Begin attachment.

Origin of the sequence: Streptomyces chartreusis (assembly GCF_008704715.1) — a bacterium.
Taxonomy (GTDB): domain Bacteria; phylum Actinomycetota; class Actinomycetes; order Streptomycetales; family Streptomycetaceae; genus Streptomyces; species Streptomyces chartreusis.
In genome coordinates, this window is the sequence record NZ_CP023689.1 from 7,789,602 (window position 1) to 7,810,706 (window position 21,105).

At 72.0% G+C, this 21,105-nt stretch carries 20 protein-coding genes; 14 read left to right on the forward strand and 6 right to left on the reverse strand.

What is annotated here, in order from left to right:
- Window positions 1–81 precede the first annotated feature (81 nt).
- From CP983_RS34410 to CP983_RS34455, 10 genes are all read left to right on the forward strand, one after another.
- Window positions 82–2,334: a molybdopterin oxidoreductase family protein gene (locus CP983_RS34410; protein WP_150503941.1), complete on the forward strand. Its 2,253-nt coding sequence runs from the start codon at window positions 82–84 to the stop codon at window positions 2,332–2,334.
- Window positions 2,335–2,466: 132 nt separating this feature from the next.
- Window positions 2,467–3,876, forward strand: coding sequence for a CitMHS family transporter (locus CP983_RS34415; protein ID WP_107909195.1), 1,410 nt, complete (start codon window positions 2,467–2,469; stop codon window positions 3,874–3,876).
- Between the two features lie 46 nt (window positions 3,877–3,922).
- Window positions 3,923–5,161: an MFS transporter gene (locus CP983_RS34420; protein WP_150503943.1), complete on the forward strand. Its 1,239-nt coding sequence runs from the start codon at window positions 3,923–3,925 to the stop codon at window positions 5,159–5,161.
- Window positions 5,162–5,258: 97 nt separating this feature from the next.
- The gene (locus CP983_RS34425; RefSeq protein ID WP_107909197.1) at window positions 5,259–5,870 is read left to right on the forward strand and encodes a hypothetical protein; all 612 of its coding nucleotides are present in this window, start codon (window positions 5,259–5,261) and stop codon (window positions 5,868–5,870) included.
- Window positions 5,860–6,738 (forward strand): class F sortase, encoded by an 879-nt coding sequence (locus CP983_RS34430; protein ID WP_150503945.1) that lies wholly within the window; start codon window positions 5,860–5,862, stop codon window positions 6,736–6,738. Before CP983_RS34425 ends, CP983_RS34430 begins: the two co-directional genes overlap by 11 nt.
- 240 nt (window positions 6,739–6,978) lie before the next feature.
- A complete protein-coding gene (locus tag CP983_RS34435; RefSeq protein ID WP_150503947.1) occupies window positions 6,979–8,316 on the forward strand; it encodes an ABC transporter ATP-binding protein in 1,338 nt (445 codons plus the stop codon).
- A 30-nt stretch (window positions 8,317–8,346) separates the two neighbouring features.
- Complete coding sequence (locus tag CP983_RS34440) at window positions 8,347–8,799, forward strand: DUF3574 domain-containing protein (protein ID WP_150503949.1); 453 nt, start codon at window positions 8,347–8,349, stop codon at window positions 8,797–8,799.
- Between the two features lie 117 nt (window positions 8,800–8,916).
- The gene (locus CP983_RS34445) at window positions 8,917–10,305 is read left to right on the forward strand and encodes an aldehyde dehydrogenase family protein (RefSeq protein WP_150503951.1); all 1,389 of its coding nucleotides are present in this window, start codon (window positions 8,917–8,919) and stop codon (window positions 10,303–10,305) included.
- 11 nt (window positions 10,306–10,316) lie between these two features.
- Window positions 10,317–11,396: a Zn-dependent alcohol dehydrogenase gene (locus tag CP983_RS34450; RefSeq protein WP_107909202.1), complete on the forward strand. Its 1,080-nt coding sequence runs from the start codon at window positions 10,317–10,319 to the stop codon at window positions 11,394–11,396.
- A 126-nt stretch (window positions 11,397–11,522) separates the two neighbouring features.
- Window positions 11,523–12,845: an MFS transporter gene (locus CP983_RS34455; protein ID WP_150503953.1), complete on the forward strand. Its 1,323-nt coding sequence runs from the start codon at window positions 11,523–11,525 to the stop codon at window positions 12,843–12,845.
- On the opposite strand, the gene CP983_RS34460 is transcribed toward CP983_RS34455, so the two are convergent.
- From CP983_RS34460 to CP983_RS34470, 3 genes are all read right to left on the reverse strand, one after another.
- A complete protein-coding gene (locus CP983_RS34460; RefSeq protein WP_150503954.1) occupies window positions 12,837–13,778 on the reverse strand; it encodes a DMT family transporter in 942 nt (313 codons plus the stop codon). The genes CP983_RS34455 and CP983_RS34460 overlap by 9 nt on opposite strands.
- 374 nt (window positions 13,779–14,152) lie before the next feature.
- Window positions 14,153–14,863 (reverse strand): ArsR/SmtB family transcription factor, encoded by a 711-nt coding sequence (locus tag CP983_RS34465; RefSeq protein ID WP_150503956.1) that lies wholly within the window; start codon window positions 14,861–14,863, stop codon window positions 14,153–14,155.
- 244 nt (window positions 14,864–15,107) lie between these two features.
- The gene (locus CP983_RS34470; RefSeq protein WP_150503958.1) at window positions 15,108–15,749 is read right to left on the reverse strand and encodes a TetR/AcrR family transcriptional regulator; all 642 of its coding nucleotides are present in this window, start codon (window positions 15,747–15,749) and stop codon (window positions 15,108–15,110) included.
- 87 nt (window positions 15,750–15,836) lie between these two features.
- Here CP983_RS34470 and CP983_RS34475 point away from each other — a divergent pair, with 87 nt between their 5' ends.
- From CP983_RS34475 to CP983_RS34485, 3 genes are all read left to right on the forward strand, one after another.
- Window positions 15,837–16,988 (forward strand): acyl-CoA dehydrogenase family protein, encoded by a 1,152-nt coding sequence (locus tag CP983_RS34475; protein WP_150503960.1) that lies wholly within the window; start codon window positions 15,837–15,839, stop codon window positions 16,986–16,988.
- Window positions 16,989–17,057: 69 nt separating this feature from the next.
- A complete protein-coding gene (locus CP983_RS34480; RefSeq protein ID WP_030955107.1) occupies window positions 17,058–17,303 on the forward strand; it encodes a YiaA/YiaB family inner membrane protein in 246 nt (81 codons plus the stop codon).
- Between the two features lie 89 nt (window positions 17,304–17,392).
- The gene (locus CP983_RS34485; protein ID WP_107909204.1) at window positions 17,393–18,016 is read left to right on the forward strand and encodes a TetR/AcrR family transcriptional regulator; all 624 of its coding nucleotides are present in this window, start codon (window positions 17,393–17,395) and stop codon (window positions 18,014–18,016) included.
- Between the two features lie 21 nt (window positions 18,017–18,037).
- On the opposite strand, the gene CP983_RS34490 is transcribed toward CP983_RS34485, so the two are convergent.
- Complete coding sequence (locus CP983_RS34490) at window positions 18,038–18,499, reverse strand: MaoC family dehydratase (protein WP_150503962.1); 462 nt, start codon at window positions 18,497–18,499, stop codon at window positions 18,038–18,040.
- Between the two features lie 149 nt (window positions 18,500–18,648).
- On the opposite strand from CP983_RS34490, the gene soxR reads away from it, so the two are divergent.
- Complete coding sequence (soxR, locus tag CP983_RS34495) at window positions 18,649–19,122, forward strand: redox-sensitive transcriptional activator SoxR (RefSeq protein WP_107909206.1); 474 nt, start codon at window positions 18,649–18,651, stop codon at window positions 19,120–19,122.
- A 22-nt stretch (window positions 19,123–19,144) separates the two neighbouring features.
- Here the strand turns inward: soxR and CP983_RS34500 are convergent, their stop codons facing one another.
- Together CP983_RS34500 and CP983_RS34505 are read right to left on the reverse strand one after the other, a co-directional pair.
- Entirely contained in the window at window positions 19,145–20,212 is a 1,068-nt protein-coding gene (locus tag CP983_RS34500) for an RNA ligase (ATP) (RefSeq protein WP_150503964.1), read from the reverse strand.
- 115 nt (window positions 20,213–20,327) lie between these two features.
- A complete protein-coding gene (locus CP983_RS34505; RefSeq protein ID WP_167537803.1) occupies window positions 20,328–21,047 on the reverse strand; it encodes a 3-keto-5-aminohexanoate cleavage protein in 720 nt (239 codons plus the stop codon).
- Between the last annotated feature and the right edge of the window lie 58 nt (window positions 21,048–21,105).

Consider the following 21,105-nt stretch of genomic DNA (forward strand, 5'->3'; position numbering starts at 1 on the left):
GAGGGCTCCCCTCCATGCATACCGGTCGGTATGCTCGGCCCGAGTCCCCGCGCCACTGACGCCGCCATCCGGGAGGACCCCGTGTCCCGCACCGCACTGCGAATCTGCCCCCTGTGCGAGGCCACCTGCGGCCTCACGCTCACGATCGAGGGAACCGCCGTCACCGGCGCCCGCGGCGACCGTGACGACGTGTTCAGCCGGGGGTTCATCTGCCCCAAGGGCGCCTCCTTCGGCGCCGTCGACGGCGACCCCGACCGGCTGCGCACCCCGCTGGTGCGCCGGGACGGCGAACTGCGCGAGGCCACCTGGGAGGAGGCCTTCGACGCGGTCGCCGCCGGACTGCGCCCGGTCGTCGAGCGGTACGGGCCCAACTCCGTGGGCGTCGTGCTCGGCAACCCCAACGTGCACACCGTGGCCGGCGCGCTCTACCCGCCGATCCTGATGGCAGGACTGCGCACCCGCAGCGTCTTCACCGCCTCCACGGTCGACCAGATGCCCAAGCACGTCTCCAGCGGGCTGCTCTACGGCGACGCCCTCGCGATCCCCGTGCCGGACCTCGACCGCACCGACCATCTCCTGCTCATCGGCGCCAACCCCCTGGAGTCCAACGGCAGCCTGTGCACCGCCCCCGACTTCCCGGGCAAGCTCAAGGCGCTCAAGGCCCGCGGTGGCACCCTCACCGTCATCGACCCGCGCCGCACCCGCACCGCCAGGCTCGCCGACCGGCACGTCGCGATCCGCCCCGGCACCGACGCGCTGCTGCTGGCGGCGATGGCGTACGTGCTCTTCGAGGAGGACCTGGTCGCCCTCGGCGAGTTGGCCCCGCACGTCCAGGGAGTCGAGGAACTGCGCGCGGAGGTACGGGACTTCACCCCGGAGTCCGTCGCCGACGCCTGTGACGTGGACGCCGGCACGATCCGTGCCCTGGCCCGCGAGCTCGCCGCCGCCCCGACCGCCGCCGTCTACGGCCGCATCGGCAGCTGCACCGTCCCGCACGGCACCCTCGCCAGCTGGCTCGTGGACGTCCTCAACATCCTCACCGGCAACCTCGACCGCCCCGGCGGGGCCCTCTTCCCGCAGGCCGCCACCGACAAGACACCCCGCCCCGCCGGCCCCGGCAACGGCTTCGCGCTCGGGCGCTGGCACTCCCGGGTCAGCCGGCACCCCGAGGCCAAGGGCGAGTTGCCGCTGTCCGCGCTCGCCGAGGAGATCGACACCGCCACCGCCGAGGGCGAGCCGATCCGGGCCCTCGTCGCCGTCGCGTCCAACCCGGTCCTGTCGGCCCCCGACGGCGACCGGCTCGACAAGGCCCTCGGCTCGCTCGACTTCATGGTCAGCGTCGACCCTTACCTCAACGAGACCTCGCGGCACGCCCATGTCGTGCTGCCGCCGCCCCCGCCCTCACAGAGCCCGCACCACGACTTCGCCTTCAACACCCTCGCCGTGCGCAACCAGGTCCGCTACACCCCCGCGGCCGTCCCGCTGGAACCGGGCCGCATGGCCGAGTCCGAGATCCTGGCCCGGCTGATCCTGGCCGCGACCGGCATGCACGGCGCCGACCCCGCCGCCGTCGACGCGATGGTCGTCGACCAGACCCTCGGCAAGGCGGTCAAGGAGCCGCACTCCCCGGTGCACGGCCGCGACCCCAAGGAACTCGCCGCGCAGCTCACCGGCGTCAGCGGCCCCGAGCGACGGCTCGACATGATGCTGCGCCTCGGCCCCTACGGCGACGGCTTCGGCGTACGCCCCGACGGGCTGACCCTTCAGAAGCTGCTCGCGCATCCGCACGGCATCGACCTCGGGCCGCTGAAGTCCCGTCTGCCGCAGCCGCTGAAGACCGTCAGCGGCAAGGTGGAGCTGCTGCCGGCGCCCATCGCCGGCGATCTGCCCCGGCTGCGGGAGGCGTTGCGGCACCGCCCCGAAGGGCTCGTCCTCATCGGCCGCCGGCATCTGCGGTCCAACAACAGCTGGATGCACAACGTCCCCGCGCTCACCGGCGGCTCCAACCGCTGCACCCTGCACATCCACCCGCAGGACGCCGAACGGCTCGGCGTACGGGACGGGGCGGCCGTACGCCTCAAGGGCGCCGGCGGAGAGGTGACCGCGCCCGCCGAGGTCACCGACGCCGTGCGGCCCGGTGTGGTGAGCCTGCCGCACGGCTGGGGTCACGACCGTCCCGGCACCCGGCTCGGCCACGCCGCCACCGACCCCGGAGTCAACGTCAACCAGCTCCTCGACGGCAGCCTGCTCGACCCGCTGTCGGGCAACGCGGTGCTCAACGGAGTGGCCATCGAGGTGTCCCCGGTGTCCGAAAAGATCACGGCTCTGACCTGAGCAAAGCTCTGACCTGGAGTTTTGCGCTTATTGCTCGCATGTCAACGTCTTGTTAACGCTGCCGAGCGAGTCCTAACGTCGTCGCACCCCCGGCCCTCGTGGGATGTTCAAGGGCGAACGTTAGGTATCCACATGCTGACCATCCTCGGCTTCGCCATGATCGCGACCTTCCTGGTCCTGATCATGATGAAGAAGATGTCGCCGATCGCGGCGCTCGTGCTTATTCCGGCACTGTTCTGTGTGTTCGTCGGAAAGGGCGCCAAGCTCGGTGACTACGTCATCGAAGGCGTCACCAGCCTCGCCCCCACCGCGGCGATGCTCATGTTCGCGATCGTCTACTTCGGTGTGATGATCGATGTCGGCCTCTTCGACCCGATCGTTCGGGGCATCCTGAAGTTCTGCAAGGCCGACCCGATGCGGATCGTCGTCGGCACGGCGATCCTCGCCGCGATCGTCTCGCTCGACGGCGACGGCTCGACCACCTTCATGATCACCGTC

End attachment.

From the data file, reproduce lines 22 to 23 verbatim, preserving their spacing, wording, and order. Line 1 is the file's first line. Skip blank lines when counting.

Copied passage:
- 11 nt (window positions 10,306–10,316) lie between these two features.
- Window positions 10,317–11,396: a Zn-dependent alcohol dehydrogenase gene (locus tag CP983_RS34450; RefSeq protein WP_107909202.1), complete on the forward strand. Its 1,080-nt coding sequence runs from the start codon at window positions 10,317–10,319 to the stop codon at window positions 11,394–11,396.